Research Papers: Flows in Complex Systems

Numerical Modeling of a Wave Turbine and Estimation of Shaft Work

[+] Author and Article Information
Ravichandra R. Jagannath

School of Aeronautics and Astronautics,
Purdue University,
701 W. Stadium Avenue,
West Lafayette, IN 47907
e-mail: rjagann@purdue.edu

Sally P. M. Bane

School of Aeronautics and Astronautics,
Purdue University,
701 W. Stadium Avenue,
West Lafayette, IN 47907
e-mail: sbane@purdue.edu

M. Razi Nalim

Department of Mechanical Engineering,
Indiana University—Purdue University,
723 W. Michigan St.,
Indianapolis, IN 46202-5160
e-mail: mnalim@iupui.edu

Contributed by the Fluids Engineering Division of ASME for publication in the JOURNAL OF FLUIDS ENGINEERING. Manuscript received May 16, 2017; final manuscript received April 10, 2018; published online May 18, 2018. Assoc. Editor: Wayne Strasser.

J. Fluids Eng 140(10), 101106 (May 18, 2018) (13 pages) Paper No: FE-17-1279; doi: 10.1115/1.4040015 History: Received May 16, 2017; Revised April 10, 2018

Wave rotors are periodic-flow devices that provide dynamic pressure exchange and efficient energy transfer through internal pressure waves generated due to fast opening and closing of ports. Wave turbines are wave rotors with curved channels that can produce shaft work through change of angular momentum from inlet to exit. In the present work, conservation equations with averaging in the transverse directions are derived for wave turbines, and quasi-one-dimensional model for axial-channel non-steady flow is extended to account for blade curvature effects. The importance of inlet incidence is explained and the duct angle is optimized to minimize incidence loss for a particular boundary condition. Two different techniques are presented for estimating the work transfer between the gas and rotor due to flow turning, based on conservation of angular momentum and of energy. The use of two different methods to estimate the shaft work provides confidence in reporting of work output and confirms internal consistency of the model while it awaits experimental data for validation. The extended wave turbine model is used to simulate the flow in a three-port wave rotor. The work output is calculated for blades with varying curvature, including the straight axial channel as a reference case. The dimensional shaft work is reported for the idealized situation where all loss-generating mechanisms except flow incidence are absent, thus excluding leakage, heat transfer, friction, port opening time, and windage losses. The model developed in the current work can be used to determine the optimal wave turbine designs for experimental investment.

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Fig. 1

Experimental measurements and computational predictions of pressure ratio for a four-port wave rotor [13]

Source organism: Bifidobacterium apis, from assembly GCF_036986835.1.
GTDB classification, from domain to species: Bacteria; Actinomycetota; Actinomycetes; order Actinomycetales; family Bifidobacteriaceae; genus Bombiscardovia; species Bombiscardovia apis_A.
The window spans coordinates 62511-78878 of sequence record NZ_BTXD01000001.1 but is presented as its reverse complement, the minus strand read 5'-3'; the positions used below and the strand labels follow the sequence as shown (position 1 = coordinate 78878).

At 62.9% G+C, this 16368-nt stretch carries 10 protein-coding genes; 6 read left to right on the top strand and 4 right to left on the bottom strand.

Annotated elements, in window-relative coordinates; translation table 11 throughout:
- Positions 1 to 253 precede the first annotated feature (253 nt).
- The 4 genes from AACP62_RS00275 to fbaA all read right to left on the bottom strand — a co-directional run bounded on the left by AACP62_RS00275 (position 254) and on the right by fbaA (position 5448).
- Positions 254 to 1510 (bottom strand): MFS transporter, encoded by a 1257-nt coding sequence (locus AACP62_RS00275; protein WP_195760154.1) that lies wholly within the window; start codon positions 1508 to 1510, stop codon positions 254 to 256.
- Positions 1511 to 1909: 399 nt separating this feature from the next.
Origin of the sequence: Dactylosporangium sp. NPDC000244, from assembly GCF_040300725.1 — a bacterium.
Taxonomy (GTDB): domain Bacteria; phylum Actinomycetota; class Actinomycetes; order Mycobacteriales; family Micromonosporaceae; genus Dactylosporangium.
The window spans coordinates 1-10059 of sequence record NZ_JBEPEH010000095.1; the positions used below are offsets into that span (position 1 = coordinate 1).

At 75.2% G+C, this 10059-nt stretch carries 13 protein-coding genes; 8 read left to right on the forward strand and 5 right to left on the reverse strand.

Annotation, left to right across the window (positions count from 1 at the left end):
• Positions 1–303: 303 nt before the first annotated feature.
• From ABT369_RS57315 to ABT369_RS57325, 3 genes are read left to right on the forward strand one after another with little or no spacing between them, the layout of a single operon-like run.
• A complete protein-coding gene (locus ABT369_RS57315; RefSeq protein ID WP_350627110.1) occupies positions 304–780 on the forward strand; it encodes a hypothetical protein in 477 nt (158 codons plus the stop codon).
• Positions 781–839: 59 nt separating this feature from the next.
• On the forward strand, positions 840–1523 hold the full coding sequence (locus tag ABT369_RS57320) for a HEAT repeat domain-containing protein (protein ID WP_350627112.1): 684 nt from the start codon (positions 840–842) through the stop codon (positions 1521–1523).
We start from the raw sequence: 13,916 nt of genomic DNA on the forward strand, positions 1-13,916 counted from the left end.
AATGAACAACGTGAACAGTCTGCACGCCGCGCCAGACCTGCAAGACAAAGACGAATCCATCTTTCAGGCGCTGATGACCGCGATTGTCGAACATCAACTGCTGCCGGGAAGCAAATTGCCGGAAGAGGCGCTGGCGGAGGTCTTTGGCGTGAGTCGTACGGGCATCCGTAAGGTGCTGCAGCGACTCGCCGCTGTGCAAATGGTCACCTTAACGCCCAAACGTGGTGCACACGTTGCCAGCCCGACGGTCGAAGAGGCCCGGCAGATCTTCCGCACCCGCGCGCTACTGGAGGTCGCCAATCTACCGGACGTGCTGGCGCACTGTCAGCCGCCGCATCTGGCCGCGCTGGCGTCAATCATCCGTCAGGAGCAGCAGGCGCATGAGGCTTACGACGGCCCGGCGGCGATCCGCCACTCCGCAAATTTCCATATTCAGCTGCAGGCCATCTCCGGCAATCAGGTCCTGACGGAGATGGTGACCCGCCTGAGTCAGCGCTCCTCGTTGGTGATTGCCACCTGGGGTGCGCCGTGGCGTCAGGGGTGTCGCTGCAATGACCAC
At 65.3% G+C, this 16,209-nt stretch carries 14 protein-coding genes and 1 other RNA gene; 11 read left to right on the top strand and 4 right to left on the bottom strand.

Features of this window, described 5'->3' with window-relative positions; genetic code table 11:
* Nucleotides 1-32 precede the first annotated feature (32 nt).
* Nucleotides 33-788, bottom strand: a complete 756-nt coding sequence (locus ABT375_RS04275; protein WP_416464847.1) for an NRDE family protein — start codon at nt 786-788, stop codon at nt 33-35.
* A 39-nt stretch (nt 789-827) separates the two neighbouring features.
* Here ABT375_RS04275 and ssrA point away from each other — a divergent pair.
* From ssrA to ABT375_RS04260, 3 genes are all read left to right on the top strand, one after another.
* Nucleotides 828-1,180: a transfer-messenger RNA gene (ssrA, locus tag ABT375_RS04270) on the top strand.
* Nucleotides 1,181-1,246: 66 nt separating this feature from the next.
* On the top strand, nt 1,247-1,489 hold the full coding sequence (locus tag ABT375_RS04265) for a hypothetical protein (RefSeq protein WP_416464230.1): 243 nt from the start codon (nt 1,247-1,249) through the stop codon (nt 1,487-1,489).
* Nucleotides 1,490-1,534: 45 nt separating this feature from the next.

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Fig. 2

Unwrapped view of the three-port wave rotor with internal waves and velocity diagrams [14]

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Fig. 3

Schematic of a slanted or “staggered” straight wave rotor channel

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Fig. 4

Schematic of a “nonstaggered” symmetrically curved wave rotor channel

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Fig. 5

Schematic illustrating the relative frame inflow angle of the flow at the wave rotor inlet [11]

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Fig. 6

Control volume used for estimating work output for the wave rotor and the channel geometry

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Fig. 7

Velocity triangles for (a) positive and (b) negative blade angle

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Fig. 8

Mean channel pressure as a function of angular position of channel for different grid densities

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Fig. 9

Pressure at middle of the channel as a function of angular position of channel at different grid densities

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Fig. 10

Velocity at inlet for three computational time steps. Zoomed-in view shows the shock wave timing at 108 deg and expansion wave profile at 159–162 deg.

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Fig. 11

Velocity at the outlet for three computational time steps

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Fig. 12

Shaft power due to incidence mismatch for an axial channel

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Fig. 13

Relative frame inflow angle as a function of angular position of the channel for an axial channel three port wave rotor

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Fig. 14

Axial velocity, temperature, and logarithm of pressure for an axial-channel three-port wave rotor with optimal duct angle

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Fig. 15

Relative frame inflow angle with respect to channel inlet angle for +30 deg to −30 deg symmetric blade wave turbine

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Fig. 16

Axial velocity, temperature, and log of pressure (all nondimensional) for three-port wave turbine with +30 deg to −30 deg symmetric parabolic blade and optimal duct angle

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Fig. 17

Shaft power due to flow turning in a wave turbine with symmetric blades




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